Ubuntu's Unity Interface: You Might Not Hate It After AllUbuntu's Unity Interface: You Might Not Hate It After All
I was unhappy -- appalled, even -- when I read in Fall 2010 that Ubuntu 11.04 would be ditching GNOME in favor of the Unity desktop environment. But after testing the development version of the next Ubuntu release, I have to admit I'm growing less skeptical of Unity's prospects. Why? Read on ...
February 3, 2011
I was unhappy — appalled, even — when I read in Fall 2010 that Ubuntu 11.04 would be ditching GNOME in favor of the Unity desktop environment. But after testing the development version of the next Ubuntu release, I have to admit I’m growing less skeptical of Unity’s prospects. Why? Read on …
The last time I took a close look at Unity, on the eve of the Ubuntu 10.10 release, I found some features lacking, but thought in general it was a decent desktop environment for netbooks and other devices. As long as normal GNOME 2.x was still an option, there didn’t seem any harm in pushing Unity for certain use cases.
But after Canonical announced in October 2010 that Unity would become the default interface of not just Ubuntu Netbook Edition but of normal Ubuntu as well, I was not very optimistic about Unity’s ability to perform satisfactorily on large screens. It seemed like a poor replacement for GNOME, the tried-and-true desktop environment that was always heavy on intuition and light on nonsense.
Fast-forward to the present, however, and Unity appears surprisingly usable, even on my normal desktop computer with a 1440×900 LCD screen. I wouldn’t yet say I like it better than GNOME, but I could see myself living with it. Take a look:
The interface itself doesn’t look very different than it did five months ago. Its behavior, however, has changed for the better in several notable ways. For one, the taskbar on the left side of the screen now seamlessly hides itself when an application is maximized:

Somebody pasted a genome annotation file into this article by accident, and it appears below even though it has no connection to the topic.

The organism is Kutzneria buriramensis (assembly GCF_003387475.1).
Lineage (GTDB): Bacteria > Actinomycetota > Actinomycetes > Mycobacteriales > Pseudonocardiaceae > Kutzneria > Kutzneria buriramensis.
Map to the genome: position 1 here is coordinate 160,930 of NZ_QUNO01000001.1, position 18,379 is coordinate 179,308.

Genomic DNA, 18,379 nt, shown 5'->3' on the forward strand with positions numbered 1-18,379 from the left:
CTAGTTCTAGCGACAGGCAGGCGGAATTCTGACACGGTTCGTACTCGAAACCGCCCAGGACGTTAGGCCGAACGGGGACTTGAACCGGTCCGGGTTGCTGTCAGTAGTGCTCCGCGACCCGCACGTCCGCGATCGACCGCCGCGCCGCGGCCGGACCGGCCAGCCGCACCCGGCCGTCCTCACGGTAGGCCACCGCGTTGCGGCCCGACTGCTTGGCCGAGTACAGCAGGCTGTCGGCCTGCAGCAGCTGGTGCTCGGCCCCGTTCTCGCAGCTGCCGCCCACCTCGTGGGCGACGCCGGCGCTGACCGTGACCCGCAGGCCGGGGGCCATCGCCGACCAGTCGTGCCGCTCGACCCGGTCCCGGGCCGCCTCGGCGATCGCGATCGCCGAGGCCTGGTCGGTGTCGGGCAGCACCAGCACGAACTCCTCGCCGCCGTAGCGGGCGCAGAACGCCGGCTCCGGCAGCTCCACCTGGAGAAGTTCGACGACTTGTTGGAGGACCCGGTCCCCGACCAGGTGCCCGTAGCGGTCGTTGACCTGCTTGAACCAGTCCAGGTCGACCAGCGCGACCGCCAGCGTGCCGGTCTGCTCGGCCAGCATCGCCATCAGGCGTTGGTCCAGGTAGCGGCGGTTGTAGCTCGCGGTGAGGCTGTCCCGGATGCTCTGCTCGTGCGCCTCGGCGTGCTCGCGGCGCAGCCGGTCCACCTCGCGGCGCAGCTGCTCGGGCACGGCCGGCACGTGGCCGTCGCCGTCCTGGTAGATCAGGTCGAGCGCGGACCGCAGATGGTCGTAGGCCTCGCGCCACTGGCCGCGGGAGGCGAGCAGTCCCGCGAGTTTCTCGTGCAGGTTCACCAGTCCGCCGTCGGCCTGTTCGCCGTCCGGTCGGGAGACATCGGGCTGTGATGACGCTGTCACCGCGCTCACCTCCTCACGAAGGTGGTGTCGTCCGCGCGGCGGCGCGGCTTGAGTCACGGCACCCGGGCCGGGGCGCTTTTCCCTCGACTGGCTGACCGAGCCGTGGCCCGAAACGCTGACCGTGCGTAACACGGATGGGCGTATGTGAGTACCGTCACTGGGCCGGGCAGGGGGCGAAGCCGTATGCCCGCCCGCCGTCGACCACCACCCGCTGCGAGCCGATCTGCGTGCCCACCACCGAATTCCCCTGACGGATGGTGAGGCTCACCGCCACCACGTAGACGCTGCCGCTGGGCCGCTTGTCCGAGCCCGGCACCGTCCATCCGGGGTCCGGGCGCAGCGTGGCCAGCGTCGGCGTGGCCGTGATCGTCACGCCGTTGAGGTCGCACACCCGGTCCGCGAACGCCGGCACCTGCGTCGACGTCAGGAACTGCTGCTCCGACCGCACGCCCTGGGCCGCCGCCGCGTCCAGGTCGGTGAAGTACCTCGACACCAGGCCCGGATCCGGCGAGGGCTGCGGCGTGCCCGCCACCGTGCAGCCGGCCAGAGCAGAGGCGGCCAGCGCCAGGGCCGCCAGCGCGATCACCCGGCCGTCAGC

Another useful improvement is clear feedback from icons on the taskbar, which now flash immediately after being clicked. The lack of event feedback, and the feeling of lagness that it spawned, was one of my major gripes with Unity back in the fall. It’s encouraging to see it corrected now.
The tool for managing multiple desktops has also shaped up nicely. It looks sheepishly similar to GNOME Shell, but at least it works well, and provides a decent replacement for Compiz’s Exposé feature:
Last but not least, the announcement by Canonical employee Bill Filler a couple of weeks ago that a “2D” version of Unity will be available for users whose graphics cards can’t handle the visual effects of the normal interface was great news in Unity’s favor. The change corrected a glaring inadequacy by ensuring that people with older hardware won’t be locked out of Ubuntu come April 2011.
If Unity is now much better than it was last fall, however, it’s still far from perfect. Beyond a number of features that haven’t yet been implemented but which should be by the time Ubuntu 11.04 comes out in stable form, Unity suffers from a profound lack of customizability. At the very least, I’d expect to be able to move the “dock” to a location other than the left side of the screen, and it would also be nice if the top panel could be shifted around. Neither of these tasks is currently possible.
It’s no secret that Linux users like to be able to customize stuff, even if for no other reason than the reassurance of knowing they can, and Canonical will have a lot to answer for if Unity remains so lackluster in this regard.
The ultimate test for Unity, of course, is to be not just pretty good, but actually better than GNOME-based Ubuntu as we currently know it. And we won’t be able to come to a conclusion on that issue until April. But in contrast to five months ago, when I thought the Unity plan was a near-certain disaster, I now believe there just might be hope for it.
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